Clonard Abbey (Irish, Cluain Eraird, or Cluain Iraird, "Erard's Meadow") was an early medieval monastery situated on the River Boyne in the Republic of Ireland, just beside the traditional boundary line of the northern and southern halves of Ireland in modern County Meath. The village of Clonard is nearby.
The monastery was founded in about 520 by Saint Finnian, who initially constructed a single cell at the site. The original site may have been at nearby Ard Relec. According to medieval chronicles, Finnian was led to the site by an angel who told him that it would be the place of his resurrection. He was well-travelled, and based his monastery on the training he received at Tours and Llancarfan. Finnian was buried on the site after his death in about 549. During the sixth century, some of the most significant names in the history of Irish Christianity (who would go on to be known as the Twelve Apostles of Ireland) studied at the monastery.
Clonard was situated on the Esker Riada, Ireland's main east-west road in early medieval times, adding to its prominence. However it was also on the boundary between the kingdoms of Leinster and Meath that were occasionally at war.
From the eighth century onwards, Clonard came under the control of various rival political dynasties, and by the mid-ninth century, it was the leading church of the Irish midlands. The abbot of Clonard led the clergy of the midlands in the same fashion that the abbot of Armagh led those in the north. During its heyday, a hymn written in Finnian's honor claimed that the monastery's school housed 3,000 pupils receiving religious instruction at any given time.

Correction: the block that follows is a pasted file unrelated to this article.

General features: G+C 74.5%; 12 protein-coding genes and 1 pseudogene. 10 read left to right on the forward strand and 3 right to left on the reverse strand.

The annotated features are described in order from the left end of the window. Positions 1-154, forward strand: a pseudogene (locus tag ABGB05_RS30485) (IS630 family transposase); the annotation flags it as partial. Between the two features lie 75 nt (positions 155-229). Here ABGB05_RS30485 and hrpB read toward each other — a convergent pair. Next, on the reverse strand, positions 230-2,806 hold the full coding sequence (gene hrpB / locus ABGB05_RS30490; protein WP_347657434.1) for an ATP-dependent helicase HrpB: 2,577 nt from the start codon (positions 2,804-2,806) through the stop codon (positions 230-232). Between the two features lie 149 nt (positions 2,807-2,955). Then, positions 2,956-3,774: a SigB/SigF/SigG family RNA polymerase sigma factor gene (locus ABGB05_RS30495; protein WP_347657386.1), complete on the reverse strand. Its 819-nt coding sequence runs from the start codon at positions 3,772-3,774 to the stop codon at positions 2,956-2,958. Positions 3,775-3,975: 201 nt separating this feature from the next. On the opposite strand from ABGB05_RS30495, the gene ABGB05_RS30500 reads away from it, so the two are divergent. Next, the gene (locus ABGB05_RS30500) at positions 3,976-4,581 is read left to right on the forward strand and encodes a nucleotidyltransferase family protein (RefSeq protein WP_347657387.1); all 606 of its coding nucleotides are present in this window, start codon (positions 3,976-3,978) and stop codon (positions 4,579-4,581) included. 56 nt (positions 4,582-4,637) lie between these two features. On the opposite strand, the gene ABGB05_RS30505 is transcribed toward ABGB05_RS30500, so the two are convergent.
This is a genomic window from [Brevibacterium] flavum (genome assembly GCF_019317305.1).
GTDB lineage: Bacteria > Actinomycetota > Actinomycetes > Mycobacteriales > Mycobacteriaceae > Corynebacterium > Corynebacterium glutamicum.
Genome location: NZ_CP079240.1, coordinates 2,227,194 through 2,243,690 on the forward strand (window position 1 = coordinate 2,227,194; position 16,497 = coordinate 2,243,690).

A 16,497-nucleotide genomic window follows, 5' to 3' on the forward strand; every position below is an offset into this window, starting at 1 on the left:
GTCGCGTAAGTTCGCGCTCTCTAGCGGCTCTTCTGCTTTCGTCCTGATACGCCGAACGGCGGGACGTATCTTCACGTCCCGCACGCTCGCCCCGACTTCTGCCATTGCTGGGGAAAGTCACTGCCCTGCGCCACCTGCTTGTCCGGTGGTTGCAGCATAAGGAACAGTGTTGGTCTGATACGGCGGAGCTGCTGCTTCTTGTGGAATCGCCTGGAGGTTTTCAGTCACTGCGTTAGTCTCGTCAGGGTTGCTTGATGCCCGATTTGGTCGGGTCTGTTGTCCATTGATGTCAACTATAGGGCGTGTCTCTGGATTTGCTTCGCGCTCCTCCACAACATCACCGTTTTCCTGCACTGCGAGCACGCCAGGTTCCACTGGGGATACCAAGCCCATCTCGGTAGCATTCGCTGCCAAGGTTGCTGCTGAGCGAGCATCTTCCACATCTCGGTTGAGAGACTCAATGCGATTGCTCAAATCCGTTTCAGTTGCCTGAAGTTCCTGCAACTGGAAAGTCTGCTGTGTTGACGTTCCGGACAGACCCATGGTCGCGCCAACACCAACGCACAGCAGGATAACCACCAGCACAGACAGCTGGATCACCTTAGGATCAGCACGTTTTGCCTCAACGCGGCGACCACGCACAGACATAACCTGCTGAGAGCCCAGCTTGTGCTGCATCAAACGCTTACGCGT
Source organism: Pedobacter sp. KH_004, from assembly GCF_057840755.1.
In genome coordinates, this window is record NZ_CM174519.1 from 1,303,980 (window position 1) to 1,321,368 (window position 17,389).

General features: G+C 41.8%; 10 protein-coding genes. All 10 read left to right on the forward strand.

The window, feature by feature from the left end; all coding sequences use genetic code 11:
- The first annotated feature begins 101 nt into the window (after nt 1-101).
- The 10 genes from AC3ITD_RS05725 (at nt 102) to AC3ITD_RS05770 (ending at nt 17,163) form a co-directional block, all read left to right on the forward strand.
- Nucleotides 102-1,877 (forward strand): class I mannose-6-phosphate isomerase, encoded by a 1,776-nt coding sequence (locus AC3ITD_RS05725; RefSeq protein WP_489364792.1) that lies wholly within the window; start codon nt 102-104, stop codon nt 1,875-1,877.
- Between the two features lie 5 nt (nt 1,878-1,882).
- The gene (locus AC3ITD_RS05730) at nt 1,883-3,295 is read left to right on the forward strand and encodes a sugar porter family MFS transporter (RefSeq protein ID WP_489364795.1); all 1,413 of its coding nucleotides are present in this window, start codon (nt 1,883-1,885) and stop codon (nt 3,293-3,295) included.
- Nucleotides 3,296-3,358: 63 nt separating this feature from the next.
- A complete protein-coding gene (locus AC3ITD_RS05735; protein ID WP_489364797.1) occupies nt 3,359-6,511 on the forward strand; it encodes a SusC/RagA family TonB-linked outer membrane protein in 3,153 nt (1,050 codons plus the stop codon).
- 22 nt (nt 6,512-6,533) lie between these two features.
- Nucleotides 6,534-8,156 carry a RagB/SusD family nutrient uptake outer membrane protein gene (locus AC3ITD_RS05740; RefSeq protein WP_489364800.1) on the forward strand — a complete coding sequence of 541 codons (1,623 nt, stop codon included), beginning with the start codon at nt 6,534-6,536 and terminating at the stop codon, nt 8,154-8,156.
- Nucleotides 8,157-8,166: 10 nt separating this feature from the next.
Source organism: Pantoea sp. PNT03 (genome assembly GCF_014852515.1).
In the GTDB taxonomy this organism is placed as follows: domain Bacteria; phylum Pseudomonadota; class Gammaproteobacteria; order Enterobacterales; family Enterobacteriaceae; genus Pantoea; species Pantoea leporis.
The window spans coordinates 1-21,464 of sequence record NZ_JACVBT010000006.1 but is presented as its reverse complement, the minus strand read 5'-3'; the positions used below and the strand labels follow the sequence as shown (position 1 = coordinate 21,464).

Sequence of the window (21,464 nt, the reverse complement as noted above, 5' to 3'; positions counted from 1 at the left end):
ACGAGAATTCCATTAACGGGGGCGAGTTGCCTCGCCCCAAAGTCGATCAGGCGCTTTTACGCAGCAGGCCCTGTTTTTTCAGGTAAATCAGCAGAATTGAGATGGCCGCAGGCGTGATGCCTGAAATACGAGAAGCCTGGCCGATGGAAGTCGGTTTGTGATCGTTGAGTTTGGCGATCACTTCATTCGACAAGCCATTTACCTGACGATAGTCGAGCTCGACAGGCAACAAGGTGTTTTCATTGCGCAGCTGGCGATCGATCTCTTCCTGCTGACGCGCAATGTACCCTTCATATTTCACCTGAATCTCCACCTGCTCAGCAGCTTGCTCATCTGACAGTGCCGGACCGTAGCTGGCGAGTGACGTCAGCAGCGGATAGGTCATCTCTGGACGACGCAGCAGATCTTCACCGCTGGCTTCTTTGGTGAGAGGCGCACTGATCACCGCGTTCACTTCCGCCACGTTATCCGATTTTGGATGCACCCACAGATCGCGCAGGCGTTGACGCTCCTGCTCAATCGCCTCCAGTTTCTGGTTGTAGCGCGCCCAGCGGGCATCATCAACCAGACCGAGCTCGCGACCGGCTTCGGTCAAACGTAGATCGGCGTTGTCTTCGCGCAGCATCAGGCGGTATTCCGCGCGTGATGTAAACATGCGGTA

A great part of the abbey erected by St. Finian was burnt in 764. Like many monastic sites in Ireland, Clonard suffered heavy losses under the Viking raids of the ninth through eleventh centuries. In the year 838 the Danes destroyed it and put the clergy to the sword. They returned again in 888. In 939, Ceallachan, King of Cashel, assisted by the Danes of Waterford, plundered the abbey. In 970, Donell, son of Murcha, pillaged and burnt Clonard.
From the Synod of Ráth Breasail (1111), it was the centre of the new see of Clonard, to which, were added the bishoprics of Trim, Ardbraccan, Dunshaughlin, and Slane, indicating its importance at the time. This was confirmed at the Synod of Kells in 1152. In 1113, Connor, King of Munster, plundered Meath and forcibly carried off the riches of the whole province, which had been lodged for safety in the abbey church. A great part of the abbey, and all the library, was consumed by accidental fire in 1143. The abbey and town were despoiled and burnt in 1170, by M'Murcha, aided by Earl Strongbow and the English, and having been afterwards rebuilt, they suffered a similar fate in the year 1175. That same year, Walter, son of Hugh de Lacy, erected, probably on the ruins of the ancient abbey, an Augustinian monastery. Clonard fell into decline during the twelfth century, and in 1202, the Norman bishop de Rochfort transferred the see from Clonard to Trim in the new Diocese of Meath.
Very little remains of the site today. From the air, the outlines of some wall boundaries and other earthworks are visible.
See Annals of Inisfallen (AI)
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